I've been in a rather reflective mood since I found out John died, but I'm still not really ready to write about him yet. However, my sister got me going on this other train of thought when she sent me this video of Hearthstone Castle. The video isn't that great and I found better information as I researched it, but it's worth posting because it's narrated by the Sandy Moy, the wife of Henry Moy, who is a guy I went to grammar school with. Oddly, I was just thinking about Henry the other day for a different and unrelated reason. Spooky.
Anyway, Hearthstone Castle is of particular interest to me because it belonged to the family of my first serious boyfriend, Charlie "Doc" Parks. Although the castle was "in the family" I don't believe I ever set foot in it and I was trying to figure out why I know pratically every inch of that property like the back of my hand, but didn't remember the castle itself. In googling around, I discovered it's because it ended up in the hands of the other side of the family, the Jennings. I was never clear on why, but the Jennings and the Parks didn't mix much.
So I never got to go inside the castle, and I never saw any ghosts but I am sorry to see how far it has deteriorated. It appears there was a time when it would have been easier to restore.
On the other hand the rest of the property was our private playground in the early 60s. We spent a lot of time at the pond, skating and building huge bonfires where we would smoke pot and get silly. And I have fond memories of spending time in what we called The Big House. It was like being inside a living game of Clue. I remember the first time I saw the conservatory. The picture doesn't do it justice. In those days it was filled with huge trees and elegant furniture.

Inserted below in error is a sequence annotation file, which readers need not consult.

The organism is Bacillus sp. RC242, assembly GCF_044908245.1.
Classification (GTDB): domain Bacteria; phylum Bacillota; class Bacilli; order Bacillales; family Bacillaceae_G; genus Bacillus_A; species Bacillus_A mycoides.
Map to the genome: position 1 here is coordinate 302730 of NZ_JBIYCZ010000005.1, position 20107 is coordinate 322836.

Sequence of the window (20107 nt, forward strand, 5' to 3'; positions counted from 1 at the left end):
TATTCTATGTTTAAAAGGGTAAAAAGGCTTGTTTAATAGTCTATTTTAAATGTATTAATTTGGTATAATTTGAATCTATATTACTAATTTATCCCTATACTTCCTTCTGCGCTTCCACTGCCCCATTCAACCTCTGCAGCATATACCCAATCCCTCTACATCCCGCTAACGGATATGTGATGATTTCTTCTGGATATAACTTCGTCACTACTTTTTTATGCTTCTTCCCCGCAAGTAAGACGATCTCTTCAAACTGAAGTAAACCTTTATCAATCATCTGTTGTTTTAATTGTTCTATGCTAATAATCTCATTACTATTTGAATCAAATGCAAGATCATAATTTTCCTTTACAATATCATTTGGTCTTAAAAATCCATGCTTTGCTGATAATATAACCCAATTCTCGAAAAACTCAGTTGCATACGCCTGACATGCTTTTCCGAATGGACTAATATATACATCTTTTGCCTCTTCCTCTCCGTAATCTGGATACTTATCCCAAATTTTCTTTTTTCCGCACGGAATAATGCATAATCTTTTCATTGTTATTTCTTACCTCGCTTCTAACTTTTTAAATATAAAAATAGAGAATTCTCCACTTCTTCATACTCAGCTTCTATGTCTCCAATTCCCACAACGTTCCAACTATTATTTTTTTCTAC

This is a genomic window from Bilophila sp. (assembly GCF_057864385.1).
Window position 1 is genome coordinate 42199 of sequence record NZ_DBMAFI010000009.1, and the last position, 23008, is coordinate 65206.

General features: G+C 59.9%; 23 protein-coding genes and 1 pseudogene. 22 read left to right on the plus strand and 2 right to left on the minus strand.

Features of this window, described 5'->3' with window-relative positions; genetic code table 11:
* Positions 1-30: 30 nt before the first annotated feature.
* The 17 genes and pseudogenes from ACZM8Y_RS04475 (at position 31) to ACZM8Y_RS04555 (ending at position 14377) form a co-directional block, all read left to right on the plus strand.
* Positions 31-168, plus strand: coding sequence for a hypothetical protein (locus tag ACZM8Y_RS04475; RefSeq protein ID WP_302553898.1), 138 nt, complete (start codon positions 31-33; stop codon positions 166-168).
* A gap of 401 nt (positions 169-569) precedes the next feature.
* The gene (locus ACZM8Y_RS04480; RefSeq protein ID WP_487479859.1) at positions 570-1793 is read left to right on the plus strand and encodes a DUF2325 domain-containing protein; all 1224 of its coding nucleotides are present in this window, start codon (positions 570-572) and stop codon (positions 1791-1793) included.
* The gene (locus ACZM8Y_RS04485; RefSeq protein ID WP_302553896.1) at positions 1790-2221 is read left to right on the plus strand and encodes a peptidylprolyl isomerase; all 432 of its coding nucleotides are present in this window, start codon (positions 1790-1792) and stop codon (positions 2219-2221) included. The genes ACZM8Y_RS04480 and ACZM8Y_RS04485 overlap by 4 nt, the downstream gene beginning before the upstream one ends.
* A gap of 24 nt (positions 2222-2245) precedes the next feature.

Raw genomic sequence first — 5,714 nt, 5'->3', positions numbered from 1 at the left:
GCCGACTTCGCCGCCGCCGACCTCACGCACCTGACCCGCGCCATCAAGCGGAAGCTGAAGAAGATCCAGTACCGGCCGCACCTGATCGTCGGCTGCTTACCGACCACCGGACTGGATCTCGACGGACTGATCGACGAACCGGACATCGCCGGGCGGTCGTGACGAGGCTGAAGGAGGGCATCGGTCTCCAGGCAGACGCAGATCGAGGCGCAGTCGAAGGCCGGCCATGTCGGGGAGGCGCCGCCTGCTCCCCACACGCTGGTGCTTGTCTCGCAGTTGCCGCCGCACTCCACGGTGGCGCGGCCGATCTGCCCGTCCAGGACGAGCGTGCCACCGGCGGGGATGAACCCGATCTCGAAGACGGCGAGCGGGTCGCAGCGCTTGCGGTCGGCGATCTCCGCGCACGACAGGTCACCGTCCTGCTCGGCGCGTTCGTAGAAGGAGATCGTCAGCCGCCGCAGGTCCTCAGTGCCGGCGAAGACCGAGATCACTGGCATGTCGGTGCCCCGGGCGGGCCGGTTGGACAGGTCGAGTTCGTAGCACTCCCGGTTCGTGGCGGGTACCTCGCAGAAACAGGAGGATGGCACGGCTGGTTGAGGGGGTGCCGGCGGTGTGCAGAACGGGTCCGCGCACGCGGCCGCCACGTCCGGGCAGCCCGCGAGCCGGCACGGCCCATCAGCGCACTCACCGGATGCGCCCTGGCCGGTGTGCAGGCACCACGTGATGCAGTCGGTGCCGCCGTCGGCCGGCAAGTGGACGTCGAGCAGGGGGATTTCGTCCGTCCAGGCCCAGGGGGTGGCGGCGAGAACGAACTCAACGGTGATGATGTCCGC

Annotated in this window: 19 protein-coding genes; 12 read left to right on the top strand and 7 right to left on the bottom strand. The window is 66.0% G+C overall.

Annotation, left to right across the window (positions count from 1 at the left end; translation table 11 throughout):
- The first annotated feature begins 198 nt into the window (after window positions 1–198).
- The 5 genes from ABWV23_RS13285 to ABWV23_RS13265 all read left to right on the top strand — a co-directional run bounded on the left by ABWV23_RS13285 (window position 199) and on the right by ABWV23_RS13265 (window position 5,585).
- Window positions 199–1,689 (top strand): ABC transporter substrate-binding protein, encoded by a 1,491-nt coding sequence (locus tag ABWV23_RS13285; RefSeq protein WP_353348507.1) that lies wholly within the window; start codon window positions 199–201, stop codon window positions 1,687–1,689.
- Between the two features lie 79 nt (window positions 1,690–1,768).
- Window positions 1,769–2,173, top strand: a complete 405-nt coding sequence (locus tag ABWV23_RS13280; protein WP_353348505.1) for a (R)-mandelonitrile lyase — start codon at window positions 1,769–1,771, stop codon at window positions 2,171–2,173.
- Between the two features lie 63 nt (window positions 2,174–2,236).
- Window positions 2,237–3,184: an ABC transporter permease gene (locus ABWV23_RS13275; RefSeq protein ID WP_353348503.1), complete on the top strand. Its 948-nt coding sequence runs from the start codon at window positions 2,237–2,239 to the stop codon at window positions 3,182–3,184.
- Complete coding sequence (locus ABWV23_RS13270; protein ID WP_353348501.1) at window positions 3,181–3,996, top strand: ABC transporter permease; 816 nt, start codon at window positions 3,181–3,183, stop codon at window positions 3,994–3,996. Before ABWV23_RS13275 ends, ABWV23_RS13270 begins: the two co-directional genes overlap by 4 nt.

Still, I didn't spend a whole lot of time there. I never quite sorted out why the Parks ended up on the poorer side of the family while the Jennings ended up with the big houses. I spent the bulk of my many hours on the property in the carriage house that you can barely see to the left of the mansion in this photo. Doc's sister lived there and as servants quarters go, it was still an elegant residence on its own.
I held a gun in my hand for the first and only time in that garage. Doc and Bob, his brother-in-law, were big on guns. Every year they would go out on the back acreage during hunting season and not kill a deer. Oh, they always had a story about how they flushed the buck right into the arms of a competing hunter, but I always suspected they really didn't have the heart to actually shoot a deer. They just liked going out on the hunt.
Still, I think they paid rent to be there. Doc's family for some reason ended up with the dairy farm. They ran it and we used to go every day at 4:00pm to feed the calves. I used to love that. The barn always stank of a curious combination of rotting manure and the sourish smell of calve milk but those little cows were so cute. And watching the milking process was always impressive. Lots of noise and stainless steel and the cows were herded onto a ramp that was over our heads. They would be stamping and mooing impatiently wanting to get back out into the pasture. They had a big herd. If memory serves, for a time, they sold milk under their own label.
Everybody expected Doc and I would get married. We didn't. I don't think my mother ever really forgave me for leaving him. But that's a long story for another day.